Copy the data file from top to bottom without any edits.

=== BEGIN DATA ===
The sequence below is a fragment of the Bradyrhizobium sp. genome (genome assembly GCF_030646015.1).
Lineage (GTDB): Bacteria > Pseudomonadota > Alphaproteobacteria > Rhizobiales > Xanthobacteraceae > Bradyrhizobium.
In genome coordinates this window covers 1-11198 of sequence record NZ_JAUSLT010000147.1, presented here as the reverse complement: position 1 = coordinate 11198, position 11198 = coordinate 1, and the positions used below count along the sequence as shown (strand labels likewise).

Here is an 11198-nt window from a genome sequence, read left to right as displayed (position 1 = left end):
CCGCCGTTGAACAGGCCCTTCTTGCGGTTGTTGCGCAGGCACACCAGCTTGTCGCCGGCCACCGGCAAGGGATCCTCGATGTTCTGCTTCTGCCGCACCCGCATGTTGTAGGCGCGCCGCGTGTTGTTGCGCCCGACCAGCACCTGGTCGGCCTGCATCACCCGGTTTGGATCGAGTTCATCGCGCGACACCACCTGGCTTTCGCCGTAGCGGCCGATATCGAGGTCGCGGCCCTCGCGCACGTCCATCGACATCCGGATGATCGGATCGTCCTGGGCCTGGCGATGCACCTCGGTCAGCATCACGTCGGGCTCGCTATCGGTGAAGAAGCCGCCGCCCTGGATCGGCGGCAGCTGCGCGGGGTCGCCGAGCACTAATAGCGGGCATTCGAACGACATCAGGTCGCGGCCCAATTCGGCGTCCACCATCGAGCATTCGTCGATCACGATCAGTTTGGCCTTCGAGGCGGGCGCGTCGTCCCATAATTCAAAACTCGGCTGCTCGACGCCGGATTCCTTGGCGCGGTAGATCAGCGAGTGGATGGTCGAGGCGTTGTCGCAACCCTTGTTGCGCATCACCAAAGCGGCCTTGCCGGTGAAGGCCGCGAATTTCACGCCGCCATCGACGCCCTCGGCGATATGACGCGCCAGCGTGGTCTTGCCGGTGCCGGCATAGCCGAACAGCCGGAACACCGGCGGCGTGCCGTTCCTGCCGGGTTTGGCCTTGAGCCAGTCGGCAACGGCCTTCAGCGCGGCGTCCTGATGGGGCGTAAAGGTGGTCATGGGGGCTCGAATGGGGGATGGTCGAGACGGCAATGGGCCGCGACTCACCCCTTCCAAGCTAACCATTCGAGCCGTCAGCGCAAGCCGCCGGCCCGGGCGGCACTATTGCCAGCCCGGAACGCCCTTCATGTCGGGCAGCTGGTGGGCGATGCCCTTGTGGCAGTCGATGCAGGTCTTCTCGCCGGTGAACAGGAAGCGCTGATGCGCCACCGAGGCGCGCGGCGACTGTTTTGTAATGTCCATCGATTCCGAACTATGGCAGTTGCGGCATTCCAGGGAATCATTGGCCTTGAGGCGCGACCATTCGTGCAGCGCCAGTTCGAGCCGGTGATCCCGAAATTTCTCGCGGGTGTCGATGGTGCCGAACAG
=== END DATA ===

The sequence below is a fragment of the Bradyrhizobium sp. genome (genome assembly GCF_030646015.1).
Lineage (GTDB): Bacteria > Pseudomonadota > Alphaproteobacteria > Rhizobiales > Xanthobacteraceae > Bradyrhizobium.
In genome coordinates this window covers 1-11198 of sequence record NZ_JAUSLT010000147.1, presented here as the reverse complement: position 1 = coordinate 11198, position 11198 = coordinate 1, and the positions used below count along the sequence as shown (strand labels likewise).

Here is an 11198-nt window from a genome sequence, read left to right as displayed (position 1 = left end):
CCGCCGTTGAACAGGCCCTTCTTGCGGTTGTTGCGCAGGCACACCAGCTTGTCGCCGGCCACCGGCAAGGGATCCTCGATGTTCTGCTTCTGCCGCACCCGCATGTTGTAGGCGCGCCGCGTGTTGTTGCGCCCGACCAGCACCTGGTCGGCCTGCATCACCCGGTTTGGATCGAGTTCATCGCGCGACACCACCTGGCTTTCGCCGTAGCGGCCGATATCGAGGTCGCGGCCCTCGCGCACGTCCATCGACATCCGGATGATCGGATCGTCCTGGGCCTGGCGATGCACCTCGGTCAGCATCACGTCGGGCTCGCTATCGGTGAAGAAGCCGCCGCCCTGGATCGGCGGCAGCTGCGCGGGGTCGCCGAGCACTAATAGCGGGCATTCGAACGACATCAGGTCGCGGCCCAATTCGGCGTCCACCATCGAGCATTCGTCGATCACGATCAGTTTGGCCTTCGAGGCGGGCGCGTCGTCCCATAATTCAAAACTCGGCTGCTCGACGCCGGATTCCTTGGCGCGGTAGATCAGCGAGTGGATGGTCGAGGCGTTGTCGCAACCCTTGTTGCGCATCACCAAAGCGGCCTTGCCGGTGAAGGCCGCGAATTTCACGCCGCCATCGACGCCCTCGGCGATATGACGCGCCAGCGTGGTCTTGCCGGTGCCGGCATAGCCGAACAGCCGGAACACCGGCGGCGTGCCGTTCCTGCCGGGTTTGGCCTTGAGCCAGTCGGCAACGGCCTTCAGCGCGGCGTCCTGATGGGGCGTAAAGGTGGTCATGGGGGCTCGAATGGGGGATGGTCGAGACGGCAATGGGCCGCGACTCACCCCTTCCAAGCTAACCATTCGAGCCGTCAGCGCAAGCCGCCGGCCCGGGCGGCACTATTGCCAGCCCGGAACGCCCTTCATGTCGGGCAGCTGGTGGGCGATGCCCTTGTGGCAGTCGATGCAGGTCTTCTCGCCGGTGAACAGGAAGCGCTGATGCGCCACCGAGGCGCGCGGCGACTGTTTTGTAATGTCCATCGATTCCGAACTATGGCAGTTGCGGCATTCCAGGGAATCATTGGCCTTGAGGCGCGACCATTCGTGCAGCGCCAGTTCGAGCCGGTGATCCCGAAATTTCTCGCGGGTGTCGATGGTGCCGAACAG